When my son was in 5th grade, he went through a rough patch socially. We had moved to a new house – which meant a new school for him, and there was one
douche-bag boy in particular who made his daily life difficult.
In an effort to try to deal with what my son was feeling, I created a little picture book with weird little drawings of a funky little creature named Shecky the Meckyl — who just so happened to be getting teased by some other “Meckyls.”
My son let me read it to him.
When I finished, I asked him what he thought about my book. He exhaled with the kind of exhaustion that seemed too dramatic for a 5th grader.
“I get it, Mom. I’m Shecky. And some day some people will appreciate me for who I am. I just have to wait it out.”
In hindsight, my son’s annoyed tone wasn’t inappropriate. I was trying to simplify a complex problem. I was telling him “Be Yourself!” when he knew all too well the person that he was — his core self — was being rejected daily. He felt attacked, defenseless, and friendless.
Over the weekend, we found the old manuscript in a bin.
He didn’t remember it, so we read it again.
I thought I would share it. It may not have worked in the moment, but it reminds me that the woes of youth are, in his case, quickly forgotten. And perhaps my little story might offer something else to someone who is going through a rough patch.
• • •
Shecky the Meckyl & His Technicolor Groove
Shecky the Meckyl had a technicolor groove
He’d leave colors in his wake whenever he’d move.
Sweet Shecky had colors where shadows should be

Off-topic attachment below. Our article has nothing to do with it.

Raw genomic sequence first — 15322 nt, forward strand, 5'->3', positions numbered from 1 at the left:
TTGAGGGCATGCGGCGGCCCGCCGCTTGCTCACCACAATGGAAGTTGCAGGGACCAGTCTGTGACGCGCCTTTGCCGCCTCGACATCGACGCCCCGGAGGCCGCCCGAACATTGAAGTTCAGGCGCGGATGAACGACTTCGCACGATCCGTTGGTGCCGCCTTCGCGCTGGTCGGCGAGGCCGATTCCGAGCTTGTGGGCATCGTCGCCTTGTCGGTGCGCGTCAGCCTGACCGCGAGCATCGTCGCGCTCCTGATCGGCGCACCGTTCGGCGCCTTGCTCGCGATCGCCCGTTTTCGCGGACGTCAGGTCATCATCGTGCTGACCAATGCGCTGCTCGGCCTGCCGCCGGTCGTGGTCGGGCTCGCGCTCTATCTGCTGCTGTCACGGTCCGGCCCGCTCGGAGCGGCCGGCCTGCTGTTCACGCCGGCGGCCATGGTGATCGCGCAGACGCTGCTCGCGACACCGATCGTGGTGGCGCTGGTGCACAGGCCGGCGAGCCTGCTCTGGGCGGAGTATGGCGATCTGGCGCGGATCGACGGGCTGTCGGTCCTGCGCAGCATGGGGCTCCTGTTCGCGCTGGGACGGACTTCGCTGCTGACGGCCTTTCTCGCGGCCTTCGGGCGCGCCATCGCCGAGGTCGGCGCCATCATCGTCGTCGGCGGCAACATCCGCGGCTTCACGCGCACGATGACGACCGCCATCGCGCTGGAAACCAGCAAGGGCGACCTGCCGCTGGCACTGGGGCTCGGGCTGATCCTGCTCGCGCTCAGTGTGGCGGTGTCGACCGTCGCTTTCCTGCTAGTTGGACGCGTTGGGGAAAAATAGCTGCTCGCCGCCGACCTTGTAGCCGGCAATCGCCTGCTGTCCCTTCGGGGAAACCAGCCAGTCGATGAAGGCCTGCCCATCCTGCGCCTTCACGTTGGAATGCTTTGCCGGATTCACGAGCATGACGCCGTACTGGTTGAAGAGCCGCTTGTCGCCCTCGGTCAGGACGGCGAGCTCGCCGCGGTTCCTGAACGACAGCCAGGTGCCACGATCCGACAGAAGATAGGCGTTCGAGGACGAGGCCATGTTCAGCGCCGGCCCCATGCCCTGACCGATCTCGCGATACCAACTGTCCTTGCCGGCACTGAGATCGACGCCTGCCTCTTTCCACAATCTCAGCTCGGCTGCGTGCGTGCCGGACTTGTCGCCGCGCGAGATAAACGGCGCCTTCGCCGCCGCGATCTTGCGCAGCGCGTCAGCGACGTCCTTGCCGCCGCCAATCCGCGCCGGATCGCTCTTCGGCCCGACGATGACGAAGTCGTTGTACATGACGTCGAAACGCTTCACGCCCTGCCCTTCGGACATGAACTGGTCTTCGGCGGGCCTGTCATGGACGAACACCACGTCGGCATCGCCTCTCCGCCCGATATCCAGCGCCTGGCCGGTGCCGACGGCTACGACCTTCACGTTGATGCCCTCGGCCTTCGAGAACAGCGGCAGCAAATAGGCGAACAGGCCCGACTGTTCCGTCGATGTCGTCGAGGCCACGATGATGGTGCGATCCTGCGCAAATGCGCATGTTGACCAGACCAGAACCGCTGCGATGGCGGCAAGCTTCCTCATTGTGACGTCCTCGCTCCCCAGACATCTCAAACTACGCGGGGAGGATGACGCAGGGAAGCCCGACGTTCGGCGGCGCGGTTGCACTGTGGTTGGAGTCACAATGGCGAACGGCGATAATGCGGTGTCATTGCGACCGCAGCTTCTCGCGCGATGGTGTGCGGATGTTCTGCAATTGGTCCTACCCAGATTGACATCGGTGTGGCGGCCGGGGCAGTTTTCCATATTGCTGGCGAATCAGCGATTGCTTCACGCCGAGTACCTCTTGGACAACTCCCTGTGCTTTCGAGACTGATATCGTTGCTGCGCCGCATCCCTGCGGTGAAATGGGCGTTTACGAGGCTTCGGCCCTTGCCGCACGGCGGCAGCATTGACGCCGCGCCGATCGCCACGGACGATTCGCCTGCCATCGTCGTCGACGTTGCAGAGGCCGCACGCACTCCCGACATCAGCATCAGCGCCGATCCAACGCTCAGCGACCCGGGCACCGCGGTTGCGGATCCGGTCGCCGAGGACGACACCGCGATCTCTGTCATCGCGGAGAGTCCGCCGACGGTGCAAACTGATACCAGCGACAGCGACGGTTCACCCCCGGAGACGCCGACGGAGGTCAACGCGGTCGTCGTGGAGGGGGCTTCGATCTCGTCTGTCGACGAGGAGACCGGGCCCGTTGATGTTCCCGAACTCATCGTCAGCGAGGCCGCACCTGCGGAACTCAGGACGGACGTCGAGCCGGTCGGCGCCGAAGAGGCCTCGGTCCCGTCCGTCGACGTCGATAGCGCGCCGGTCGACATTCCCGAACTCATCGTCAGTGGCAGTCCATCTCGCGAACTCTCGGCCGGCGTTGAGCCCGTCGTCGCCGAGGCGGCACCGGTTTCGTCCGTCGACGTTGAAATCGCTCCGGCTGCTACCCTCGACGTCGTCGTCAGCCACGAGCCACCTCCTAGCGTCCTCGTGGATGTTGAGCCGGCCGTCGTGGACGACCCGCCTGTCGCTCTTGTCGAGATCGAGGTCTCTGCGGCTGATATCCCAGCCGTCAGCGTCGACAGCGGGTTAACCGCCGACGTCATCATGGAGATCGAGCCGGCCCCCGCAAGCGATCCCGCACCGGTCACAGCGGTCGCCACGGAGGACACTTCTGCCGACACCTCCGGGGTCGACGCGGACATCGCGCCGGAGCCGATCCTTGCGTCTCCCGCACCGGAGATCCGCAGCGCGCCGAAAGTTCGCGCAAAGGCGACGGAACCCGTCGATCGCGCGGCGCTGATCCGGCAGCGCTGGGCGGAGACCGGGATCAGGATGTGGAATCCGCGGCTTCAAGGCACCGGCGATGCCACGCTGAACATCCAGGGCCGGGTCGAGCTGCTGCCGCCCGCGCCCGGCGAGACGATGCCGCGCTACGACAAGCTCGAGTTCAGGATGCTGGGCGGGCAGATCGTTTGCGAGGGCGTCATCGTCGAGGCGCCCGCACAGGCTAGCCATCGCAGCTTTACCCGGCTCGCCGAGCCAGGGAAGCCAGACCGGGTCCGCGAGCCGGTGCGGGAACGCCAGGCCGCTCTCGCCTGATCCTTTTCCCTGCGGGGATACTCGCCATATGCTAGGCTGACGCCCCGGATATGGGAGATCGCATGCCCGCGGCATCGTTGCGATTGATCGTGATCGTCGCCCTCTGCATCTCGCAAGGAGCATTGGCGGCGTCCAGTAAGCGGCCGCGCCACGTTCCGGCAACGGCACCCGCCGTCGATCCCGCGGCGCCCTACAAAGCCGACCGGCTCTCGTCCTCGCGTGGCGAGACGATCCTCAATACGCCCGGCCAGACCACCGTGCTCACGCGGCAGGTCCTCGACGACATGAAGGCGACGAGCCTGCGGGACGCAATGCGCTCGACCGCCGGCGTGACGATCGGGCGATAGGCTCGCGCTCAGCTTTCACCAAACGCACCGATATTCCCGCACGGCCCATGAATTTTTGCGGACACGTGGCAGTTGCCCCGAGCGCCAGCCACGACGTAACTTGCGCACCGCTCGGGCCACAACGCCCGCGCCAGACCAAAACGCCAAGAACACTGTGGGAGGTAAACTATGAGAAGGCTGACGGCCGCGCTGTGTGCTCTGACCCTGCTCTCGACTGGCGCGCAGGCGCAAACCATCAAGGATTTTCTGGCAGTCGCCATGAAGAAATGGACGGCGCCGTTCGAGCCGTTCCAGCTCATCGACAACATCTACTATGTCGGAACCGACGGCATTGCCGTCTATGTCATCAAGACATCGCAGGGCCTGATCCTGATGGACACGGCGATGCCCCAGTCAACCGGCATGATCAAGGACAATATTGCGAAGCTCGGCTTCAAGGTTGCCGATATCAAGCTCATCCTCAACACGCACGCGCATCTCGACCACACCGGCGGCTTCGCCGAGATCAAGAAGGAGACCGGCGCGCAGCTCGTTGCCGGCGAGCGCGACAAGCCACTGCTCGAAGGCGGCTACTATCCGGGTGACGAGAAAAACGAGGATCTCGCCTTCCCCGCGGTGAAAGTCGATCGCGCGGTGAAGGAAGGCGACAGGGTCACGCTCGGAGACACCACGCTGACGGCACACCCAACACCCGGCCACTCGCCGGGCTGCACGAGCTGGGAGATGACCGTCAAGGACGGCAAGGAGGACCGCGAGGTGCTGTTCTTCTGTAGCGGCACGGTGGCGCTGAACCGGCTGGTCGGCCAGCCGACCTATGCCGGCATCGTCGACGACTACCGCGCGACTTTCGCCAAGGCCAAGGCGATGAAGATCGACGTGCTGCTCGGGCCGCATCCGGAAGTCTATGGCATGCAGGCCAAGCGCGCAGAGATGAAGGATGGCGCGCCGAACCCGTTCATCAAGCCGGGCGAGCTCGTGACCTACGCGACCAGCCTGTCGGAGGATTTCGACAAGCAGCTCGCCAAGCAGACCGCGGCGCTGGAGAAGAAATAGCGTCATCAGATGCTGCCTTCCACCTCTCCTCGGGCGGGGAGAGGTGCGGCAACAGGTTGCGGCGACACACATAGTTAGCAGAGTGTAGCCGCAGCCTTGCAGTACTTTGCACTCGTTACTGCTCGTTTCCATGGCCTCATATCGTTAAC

He made rainbows on sidewalks for Meckyls to see.
Shecky loved colors, as most people do,
But Meckyls turned up their noses and said, “PICKLE-POO!”
Which was not a nice thing for a Meckyl to say.
It made Shecky sad, and his colors turned gray.
Said one nasty Meckyl on one nasty day:
“We don’t like your colors; we don’t like your hues
We step in your shades, and get stains on our shoes!”
“You are too bright!” said this nasty fellow,
“Your pink is too pink, your yellow, too yellow!”
“Why don’t you keep all those shades deep inside?
Lock them up tight,”
And so . . . Shecky tried . . .
He held in the purple
He held in the green
He held in the fuschia
But once in a while some blue would appear
And the Meckyls would laugh as they though he was queer.
Shecky was puzzled as Meckyls could be
He missed the bright hues which had filled him with glee.
Shecky sat himself down on a cold piece of birch.
And his smile flew away alone in that prickle-perch.
He was sitting deserted on his bum in the street
When who do you think Shecky happened to meet . . .
But his friend Schmeckyl Meckyl who was out for a walk
And when he saw Shecky he stopped for a talk.
“Where are your colors, Shecky? Where did they go?
Can’t they come back, Shecky? Please make it so!”
Shecky answered sadly, a tear in his eye,
“Other Meckyls don’t like them, so why even try?”
“Don’t let those Jabber-Flabbers rain on your parade.
I like you, Shecky and all the colors you’ve made.”
“Please make a rainbow, you know what to do.
Those Meckyls are just cranky. Don’t let them change you!”
So Shecky straightened the glockins which grew from his bum,
He squeezed and he pushed and hoped they would come.
And it started to happen, as things frequently do,
Shecky smiled a smile, and his colors shone through!
With colors flip-flapping, once more Shecky was high,
Ready for anything under the sky.
Some Meckyls still look at Shecky with shlock in their eye,
But now Shecky is thankful he is a colorful guy.
My son doesn’t like to discuss 5th grade, and he rolls his eyes at me when I mention it. Meanwhile, I remain on amber alert.
Just because he is able to “straighten his glockins” and refuses to allow the “Mean Meckyls” of the world to be his undoing, I’m not so sure the same can be said of his mother.
What would you do if you found out your kid was a “Mean Meckyl”? When do you let kids fight their own battles? And when, if ever, do you move to intervene? And would you ever have your child call to apologize to another?